|Date Published||12 September 2013|
The Doll's House
A crime scene has been posed to look like the interior of a doll’s house, complete with a badly mutilated victim. DI Phil Brennan has to struggle with an unfamiliar team and an increasingly distant wife, as well as a series of seemingly unrelated murders.
A murder scene in an ordinary suburban house, decked out inside like a room in a doll’s house, with the victim dressed like life-sized doll, covered in blood and very dead. Yep, that’s definitely an unusual opener, and things get even stranger quite quickly. The body has been mutilated, and it looks very much like it was done while the victim was still alive. I won’t say more for the sake of spoilers, but there’s certainly a stomach-churning twist waiting in the wings.
DI Phil Brennan has moved to Birmingham following the house explosion that killed his father. He’s feeling a bit like a fish out of water, and so’s his wife, psychologist Maria Esposito, now working at the university. While her husband is trying to get to the bottom of the doll’s house murder, Maria is struggling with her own problems. She has a nasty feeling that she’s done something she very definitely regrets with smarmy academic and TV personality, Hugo Gwilym. From the hints and insinuations, he’s dropping Maria thinks she might have got drunk and gone a bit too far with him, but the problem is she can’t remember anything about the night before.
The problem with writing about fictional TV personalities in books is that they always seem to come over more contrived than their reality counterparts, and Gwilym is no exception to that rule, although is it’s any consolation, Tania Carver is by no means the only writer who has fallen into that trap. Gwilym comes over as so slimy and insincere that it’s hard to believe anyone could be taken in by him, but the insecure and vulnerable students he targets seem more likely victims than the usually savvy Maria. There were definitely times that I wanted to shout at her very loudly.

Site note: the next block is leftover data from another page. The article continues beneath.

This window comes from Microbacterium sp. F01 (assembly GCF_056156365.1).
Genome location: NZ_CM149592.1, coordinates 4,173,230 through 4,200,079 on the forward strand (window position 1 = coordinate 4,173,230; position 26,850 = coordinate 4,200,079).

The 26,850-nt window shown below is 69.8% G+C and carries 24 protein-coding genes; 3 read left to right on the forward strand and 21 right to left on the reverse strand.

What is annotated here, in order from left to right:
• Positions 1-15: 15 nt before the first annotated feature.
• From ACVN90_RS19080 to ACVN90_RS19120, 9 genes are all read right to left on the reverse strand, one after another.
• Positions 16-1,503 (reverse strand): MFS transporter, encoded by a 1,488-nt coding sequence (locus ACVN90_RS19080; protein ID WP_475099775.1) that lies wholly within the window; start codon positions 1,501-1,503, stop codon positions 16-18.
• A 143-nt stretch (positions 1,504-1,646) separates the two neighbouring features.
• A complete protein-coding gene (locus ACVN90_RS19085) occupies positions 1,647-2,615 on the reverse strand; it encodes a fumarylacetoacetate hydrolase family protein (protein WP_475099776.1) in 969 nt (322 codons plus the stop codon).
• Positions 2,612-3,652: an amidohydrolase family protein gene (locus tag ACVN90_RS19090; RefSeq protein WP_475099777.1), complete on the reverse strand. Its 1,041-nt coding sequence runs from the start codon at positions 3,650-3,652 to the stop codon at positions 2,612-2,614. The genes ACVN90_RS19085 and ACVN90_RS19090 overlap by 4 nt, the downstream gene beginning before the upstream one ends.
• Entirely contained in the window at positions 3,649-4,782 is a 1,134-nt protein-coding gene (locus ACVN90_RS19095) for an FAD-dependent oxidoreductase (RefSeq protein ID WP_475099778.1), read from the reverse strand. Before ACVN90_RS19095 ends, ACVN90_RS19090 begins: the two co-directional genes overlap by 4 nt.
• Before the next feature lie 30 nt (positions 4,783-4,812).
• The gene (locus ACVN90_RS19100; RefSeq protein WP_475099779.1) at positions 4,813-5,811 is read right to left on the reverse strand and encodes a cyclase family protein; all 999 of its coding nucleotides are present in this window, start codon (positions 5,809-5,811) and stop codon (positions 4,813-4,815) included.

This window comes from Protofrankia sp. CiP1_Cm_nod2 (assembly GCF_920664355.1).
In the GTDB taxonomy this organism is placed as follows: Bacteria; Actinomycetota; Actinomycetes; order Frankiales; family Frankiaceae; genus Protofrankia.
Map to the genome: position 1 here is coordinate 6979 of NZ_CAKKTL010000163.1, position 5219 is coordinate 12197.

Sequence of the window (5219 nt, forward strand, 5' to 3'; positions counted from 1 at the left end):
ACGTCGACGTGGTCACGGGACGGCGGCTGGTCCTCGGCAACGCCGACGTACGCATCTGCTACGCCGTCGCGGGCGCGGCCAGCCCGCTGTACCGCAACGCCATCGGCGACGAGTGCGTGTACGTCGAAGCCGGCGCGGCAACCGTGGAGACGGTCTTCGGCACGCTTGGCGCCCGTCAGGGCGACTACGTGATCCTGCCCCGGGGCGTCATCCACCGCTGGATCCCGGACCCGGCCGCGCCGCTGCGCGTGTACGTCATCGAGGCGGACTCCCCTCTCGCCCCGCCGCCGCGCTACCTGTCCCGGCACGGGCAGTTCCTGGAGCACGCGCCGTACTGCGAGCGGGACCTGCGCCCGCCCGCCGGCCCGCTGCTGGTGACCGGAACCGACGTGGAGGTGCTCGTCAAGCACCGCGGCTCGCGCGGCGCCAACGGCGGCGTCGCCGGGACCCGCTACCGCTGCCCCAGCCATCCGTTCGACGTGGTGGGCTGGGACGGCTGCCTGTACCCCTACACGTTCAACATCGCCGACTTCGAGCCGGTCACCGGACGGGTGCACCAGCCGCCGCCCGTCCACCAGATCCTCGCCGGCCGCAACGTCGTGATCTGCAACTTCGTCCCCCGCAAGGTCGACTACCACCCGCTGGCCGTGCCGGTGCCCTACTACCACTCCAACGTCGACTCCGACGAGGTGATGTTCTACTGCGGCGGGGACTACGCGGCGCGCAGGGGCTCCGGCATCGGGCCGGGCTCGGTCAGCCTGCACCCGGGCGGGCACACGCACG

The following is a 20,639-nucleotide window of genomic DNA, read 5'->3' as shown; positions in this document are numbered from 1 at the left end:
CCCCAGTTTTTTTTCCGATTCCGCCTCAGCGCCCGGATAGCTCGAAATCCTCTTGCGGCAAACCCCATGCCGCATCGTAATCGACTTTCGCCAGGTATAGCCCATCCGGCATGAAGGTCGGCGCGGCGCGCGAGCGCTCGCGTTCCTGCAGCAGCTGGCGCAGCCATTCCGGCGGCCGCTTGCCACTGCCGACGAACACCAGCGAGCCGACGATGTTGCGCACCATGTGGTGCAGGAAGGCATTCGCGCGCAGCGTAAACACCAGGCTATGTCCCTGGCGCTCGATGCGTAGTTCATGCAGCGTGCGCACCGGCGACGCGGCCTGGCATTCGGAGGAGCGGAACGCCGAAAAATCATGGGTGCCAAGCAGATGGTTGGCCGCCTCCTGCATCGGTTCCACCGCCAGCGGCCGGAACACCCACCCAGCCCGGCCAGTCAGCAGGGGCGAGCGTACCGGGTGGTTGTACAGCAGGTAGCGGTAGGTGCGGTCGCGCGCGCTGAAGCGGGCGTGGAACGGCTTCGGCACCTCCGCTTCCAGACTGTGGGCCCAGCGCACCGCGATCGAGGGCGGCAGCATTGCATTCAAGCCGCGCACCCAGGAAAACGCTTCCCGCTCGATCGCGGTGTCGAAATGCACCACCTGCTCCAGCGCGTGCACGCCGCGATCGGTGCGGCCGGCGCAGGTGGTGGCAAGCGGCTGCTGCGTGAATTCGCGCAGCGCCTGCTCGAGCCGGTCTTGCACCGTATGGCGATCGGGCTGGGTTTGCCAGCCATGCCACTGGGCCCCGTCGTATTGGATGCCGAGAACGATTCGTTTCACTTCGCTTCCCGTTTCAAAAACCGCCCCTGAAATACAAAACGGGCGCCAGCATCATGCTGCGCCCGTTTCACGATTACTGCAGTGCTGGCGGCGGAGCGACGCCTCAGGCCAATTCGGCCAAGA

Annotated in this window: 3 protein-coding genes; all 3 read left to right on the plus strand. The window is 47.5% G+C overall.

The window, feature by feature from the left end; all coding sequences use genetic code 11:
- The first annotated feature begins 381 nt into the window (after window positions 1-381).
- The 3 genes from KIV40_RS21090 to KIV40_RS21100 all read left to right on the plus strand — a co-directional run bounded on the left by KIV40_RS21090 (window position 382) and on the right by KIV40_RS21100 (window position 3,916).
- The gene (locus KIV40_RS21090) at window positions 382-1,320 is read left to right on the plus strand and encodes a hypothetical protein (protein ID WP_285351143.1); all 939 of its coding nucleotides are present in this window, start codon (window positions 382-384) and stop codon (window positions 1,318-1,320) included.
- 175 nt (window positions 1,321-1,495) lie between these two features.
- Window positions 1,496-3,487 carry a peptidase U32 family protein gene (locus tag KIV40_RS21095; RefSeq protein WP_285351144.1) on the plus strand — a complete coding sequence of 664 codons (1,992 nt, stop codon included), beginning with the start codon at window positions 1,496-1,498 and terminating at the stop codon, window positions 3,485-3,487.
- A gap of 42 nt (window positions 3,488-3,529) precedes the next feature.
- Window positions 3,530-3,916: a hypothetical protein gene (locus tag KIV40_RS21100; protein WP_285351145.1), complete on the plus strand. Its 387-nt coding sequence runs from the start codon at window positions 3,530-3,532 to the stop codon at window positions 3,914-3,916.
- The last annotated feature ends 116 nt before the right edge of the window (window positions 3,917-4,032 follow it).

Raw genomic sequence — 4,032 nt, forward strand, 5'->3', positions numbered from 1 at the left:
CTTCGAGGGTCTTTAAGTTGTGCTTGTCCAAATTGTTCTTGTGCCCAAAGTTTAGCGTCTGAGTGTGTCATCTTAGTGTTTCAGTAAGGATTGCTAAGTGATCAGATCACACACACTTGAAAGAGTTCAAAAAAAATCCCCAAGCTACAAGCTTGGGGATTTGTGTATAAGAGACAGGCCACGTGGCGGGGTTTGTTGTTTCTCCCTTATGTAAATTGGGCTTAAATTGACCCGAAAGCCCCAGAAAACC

Brennan is surrounded by a quirky team he’s struggling to get to know. There’s DS Ian Sperring, passed over for promotion and deeply resentful of Brennan, DCs Nadish Khan (a man still living in the shadow of his father, a bent copper), Imani Oliver (clever and likeable, not over-awed by her boss), and Elina ‘Elli’ Ghosh (the team’s technical expert, a whizz with computers). Unlike Gwilym, they all come over as real people; yes, they’ve got their failings, but they’re still able to come through when the chips are down. Husband and wife writing team Martyn and Linda Waites have a good line in supporting casts, and The Doll’s House is no exception to this.
The plot is well-layered, despite the occasional weak point in characterisation, and I certainly didn’t anticipate all its twists and turns. This is another strong addition to the series. I hope we see at least one more case for Brennan in Birmingham before he makes a return to his old haunts, as I’d really like to see more of Khan and Co.
Reviewed 28 December 2013 by Linda Wilson